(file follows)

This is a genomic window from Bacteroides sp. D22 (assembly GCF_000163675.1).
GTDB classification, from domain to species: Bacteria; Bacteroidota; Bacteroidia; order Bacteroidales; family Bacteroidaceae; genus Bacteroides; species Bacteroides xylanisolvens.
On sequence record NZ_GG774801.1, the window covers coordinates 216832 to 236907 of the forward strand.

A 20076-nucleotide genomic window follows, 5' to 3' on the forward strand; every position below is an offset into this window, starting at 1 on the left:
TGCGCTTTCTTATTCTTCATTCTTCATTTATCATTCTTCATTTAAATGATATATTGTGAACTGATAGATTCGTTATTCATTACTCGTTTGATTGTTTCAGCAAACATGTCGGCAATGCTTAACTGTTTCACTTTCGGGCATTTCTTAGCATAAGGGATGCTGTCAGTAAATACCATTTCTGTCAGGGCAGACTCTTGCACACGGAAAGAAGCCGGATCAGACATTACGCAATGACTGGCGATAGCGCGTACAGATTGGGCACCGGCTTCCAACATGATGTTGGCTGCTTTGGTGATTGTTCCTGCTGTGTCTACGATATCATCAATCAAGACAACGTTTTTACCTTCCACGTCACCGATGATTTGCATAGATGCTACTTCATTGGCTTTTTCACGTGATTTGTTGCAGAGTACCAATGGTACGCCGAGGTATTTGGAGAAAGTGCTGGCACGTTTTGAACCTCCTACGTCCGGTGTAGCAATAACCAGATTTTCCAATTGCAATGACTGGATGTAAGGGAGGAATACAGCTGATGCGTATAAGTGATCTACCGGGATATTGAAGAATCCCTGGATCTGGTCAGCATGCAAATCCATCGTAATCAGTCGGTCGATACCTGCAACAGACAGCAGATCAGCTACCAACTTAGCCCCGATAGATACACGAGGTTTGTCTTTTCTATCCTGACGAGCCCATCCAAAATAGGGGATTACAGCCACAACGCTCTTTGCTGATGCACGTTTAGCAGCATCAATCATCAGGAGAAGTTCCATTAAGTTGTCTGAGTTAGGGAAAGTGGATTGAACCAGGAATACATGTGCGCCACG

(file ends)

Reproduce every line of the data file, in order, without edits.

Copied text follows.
This is a genomic window from Bacteroides sp. D22 (assembly GCF_000163675.1).
GTDB classification, from domain to species: Bacteria; Bacteroidota; Bacteroidia; order Bacteroidales; family Bacteroidaceae; genus Bacteroides; species Bacteroides xylanisolvens.
On sequence record NZ_GG774801.1, the window covers coordinates 216832 to 236907 of the forward strand.

A 20076-nucleotide genomic window follows, 5' to 3' on the forward strand; every position below is an offset into this window, starting at 1 on the left:
TGCGCTTTCTTATTCTTCATTCTTCATTTATCATTCTTCATTTAAATGATATATTGTGAACTGATAGATTCGTTATTCATTACTCGTTTGATTGTTTCAGCAAACATGTCGGCAATGCTTAACTGTTTCACTTTCGGGCATTTCTTAGCATAAGGGATGCTGTCAGTAAATACCATTTCTGTCAGGGCAGACTCTTGCACACGGAAAGAAGCCGGATCAGACATTACGCAATGACTGGCGATAGCGCGTACAGATTGGGCACCGGCTTCCAACATGATGTTGGCTGCTTTGGTGATTGTTCCTGCTGTGTCTACGATATCATCAATCAAGACAACGTTTTTACCTTCCACGTCACCGATGATTTGCATAGATGCTACTTCATTGGCTTTTTCACGTGATTTGTTGCAGAGTACCAATGGTACGCCGAGGTATTTGGAGAAAGTGCTGGCACGTTTTGAACCTCCTACGTCCGGTGTAGCAATAACCAGATTTTCCAATTGCAATGACTGGATGTAAGGGAGGAATACAGCTGATGCGTATAAGTGATCTACCGGGATATTGAAGAATCCCTGGATCTGGTCAGCATGCAAATCCATCGTAATCAGTCGGTCGATACCTGCAACAGACAGCAGATCAGCTACCAACTTAGCCCCGATAGATACACGAGGTTTGTCTTTTCTATCCTGACGAGCCCATCCAAAATAGGGGATTACAGCCACAACGCTCTTTGCTGATGCACGTTTAGCAGCATCAATCATCAGGAGAAGTTCCATTAAGTTGTCTGAGTTAGGGAAAGTGGATTGAACCAGGAATACATGTGCGCCACG